In 1964 Belgium needed extra hands to fill the available, often physically demanding, jobs. Our country concluded agreements with Morocco and Turkey. Antwerp received new residents. They chose Antwerp as their destination. They decided to live and work here, raise their children and develop a new life.
Based on objects like family photos, work permits, love letters and old home movies, some of Antwerp’s Moroccans and Turks talk about the decision that changed their life. It’s about living and working in an unfamiliar place. It’s about long-distance love and growing up in a foreign city, a new home.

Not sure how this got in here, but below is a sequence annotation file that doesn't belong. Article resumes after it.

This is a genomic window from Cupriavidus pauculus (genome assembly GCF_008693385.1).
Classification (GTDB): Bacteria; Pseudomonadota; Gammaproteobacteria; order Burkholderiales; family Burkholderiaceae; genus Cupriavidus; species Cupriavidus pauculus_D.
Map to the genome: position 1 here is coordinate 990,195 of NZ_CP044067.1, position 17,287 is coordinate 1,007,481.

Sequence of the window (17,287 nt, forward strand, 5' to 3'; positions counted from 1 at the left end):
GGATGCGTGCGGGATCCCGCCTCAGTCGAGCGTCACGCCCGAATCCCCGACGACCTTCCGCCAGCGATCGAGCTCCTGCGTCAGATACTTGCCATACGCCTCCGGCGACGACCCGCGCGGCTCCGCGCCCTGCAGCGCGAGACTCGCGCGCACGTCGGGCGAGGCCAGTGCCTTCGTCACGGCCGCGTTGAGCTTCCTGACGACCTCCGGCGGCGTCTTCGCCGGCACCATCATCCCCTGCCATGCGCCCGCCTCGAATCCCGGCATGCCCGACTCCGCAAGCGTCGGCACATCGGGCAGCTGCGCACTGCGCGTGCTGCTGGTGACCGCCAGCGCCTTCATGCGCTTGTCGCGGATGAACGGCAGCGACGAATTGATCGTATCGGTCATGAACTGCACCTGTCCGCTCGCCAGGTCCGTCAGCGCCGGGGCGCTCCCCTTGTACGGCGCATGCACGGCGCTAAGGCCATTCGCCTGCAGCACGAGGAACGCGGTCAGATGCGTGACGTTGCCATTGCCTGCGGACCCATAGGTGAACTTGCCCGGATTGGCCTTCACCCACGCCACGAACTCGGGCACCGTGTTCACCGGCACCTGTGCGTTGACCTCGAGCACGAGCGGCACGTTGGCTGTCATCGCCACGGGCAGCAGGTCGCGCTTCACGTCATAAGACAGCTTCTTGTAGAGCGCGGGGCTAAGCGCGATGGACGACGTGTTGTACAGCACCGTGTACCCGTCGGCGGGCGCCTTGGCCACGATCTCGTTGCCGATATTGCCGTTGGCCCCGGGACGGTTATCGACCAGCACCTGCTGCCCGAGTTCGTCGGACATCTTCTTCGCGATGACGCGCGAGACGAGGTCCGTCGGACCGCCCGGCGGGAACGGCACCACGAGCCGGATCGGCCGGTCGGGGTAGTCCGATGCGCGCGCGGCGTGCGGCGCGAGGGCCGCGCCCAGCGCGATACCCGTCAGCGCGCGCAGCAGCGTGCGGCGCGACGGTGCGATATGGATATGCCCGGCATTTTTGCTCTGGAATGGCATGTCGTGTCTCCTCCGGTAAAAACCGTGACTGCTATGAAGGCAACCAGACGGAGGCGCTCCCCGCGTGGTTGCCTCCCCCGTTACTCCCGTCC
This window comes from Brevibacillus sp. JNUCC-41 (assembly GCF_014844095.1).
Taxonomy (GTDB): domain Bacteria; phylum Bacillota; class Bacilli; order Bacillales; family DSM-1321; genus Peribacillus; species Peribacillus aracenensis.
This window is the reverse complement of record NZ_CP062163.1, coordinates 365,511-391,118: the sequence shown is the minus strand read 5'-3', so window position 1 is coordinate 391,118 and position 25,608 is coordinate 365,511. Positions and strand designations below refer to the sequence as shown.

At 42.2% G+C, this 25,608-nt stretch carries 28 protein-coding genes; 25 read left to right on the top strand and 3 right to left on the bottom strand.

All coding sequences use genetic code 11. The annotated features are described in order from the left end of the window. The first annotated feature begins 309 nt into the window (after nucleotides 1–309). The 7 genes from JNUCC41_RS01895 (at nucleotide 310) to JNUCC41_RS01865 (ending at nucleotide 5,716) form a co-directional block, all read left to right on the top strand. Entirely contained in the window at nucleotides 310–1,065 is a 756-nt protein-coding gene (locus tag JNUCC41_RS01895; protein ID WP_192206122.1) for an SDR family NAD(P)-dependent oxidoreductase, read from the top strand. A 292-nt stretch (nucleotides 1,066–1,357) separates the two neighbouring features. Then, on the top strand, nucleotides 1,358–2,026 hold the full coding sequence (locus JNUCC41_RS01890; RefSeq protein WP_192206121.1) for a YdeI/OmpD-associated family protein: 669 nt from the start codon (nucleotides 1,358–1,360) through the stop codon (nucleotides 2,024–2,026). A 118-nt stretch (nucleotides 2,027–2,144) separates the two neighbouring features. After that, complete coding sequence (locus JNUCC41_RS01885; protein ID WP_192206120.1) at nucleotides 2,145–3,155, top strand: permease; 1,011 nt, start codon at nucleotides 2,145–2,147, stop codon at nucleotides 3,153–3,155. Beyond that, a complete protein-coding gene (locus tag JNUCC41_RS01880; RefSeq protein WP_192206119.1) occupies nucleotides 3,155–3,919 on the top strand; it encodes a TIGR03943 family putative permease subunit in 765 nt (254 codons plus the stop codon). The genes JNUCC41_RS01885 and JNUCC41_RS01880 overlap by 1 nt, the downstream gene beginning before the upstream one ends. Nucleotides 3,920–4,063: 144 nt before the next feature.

It’s about the silver factory Metallurgie Hoboken and glass manufacturer Verlipack. It’s about the Tenants’ Collective and about Father Verachtert. It’s about the parents of Amina, who still know by heart the love poems they sent through the mail. It’s about a hat of the Imazighen, Nutella and the Nazar eye.
It’s about how the history of the city became enriched with heritage from elsewhere. The new exhibition ‘In Antwerp’ gives the history of the city a contemporary epilogue.
'In Antwerp' was developed as part of 50 years of migration and in collaboration with UTV, FMV, Fedactio, Atlas and the Red Star Line Museum.